Leonhard Euler was also a prolific writer and produced a remarkable number of papers and books throughout his lifetime. In fact, it is estimated that he wrote over 800 papers and books, making him one of the most productive and greatest mathematicians in history.
Despite his many accomplishments, Euler experienced significant challenges in his life. He was born blind in his right eye and experienced vision problems. In addition, he suffered from several illnesses and underwent several surgeries that left him partially deaf. Nevertheless, he continued to work tirelessly throughout his life, displaying a lifelong curiosity and a deep passion for mathematics.
Leonhard Euler died in 1783 at the age of 76, leaving behind a legacy that continues to inspire mathematicians and scientists to this day. His impact on the field of mathematics cannot be overstated, and his contributions have forever changed how we think about and approach mathematical concepts. He is remembered as one of the greatest minds in history. His lifelong curiosity and dedication to mathematics continue to inspire those who seek to explore the mysteries of the universe.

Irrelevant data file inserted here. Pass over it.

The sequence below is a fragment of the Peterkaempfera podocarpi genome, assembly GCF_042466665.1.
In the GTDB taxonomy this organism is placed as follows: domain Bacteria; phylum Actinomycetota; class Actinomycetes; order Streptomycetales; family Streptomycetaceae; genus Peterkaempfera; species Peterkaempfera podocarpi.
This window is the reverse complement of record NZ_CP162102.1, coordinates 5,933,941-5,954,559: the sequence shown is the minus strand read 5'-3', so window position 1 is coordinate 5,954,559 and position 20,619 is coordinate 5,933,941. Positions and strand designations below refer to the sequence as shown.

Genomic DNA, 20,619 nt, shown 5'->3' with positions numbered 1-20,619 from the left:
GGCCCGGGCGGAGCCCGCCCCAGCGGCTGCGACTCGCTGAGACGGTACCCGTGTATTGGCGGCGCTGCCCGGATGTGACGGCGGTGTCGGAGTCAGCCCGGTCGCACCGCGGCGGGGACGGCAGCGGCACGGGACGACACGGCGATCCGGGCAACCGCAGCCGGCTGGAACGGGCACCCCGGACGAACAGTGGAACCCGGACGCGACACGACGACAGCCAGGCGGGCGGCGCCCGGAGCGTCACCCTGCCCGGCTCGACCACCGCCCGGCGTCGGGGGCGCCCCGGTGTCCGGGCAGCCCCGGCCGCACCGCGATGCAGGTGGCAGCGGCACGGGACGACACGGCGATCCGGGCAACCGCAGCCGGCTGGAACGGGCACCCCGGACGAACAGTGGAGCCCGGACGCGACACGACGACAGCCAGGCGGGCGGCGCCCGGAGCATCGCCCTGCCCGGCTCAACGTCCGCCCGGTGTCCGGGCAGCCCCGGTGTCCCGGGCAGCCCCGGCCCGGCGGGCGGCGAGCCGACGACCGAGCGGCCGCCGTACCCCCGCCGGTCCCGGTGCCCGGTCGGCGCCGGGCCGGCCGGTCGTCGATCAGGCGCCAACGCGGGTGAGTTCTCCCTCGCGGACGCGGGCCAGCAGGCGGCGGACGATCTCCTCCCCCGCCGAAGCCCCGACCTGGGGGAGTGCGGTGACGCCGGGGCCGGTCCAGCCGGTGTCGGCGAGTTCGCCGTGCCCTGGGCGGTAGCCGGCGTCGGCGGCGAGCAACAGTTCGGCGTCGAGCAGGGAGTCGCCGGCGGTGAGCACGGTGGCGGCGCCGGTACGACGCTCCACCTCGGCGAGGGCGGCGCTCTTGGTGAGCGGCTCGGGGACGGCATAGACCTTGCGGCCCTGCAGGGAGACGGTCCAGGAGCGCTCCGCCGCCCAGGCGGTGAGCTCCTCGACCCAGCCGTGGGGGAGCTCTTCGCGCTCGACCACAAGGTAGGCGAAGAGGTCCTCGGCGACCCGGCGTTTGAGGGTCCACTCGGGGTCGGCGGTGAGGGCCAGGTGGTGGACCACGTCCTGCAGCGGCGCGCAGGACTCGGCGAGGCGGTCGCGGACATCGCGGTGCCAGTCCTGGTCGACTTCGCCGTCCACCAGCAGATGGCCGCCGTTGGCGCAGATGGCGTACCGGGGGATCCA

Carl Friedrich Gauss: The Prince of Mathematics
Carl Friedrich Gauss, also known as the Prince of Mathematics, was one of the finest mathematicians, physicists, and astronomers who made amazing contributions to a wide array of mathematical fields throughout his career. Gauss was born in Brunswick, Germany, in 1777, demonstrated exceptional mathematical abilities from a young age, and was considered a child prodigy.
Despite growing up in a relatively low-income family, Gauss quickly gained a reputation as a mathematical prodigy. At 18, he wrote a groundbreaking paper on the constructibility of regular polygons, considered a major foundational work in the field of algebraic geometry.
Throughout his career, Gauss made numerous groundbreaking contributions to mathematics, some of which are still considered among the most important discoveries in the field. He developed the least squares method, which is still used in various fields ranging from statistics to economics to modern physics. Gauss is also credited with discovering the fundamental theorem of algebra, which states that every non-constant polynomial equation has at least one complex root.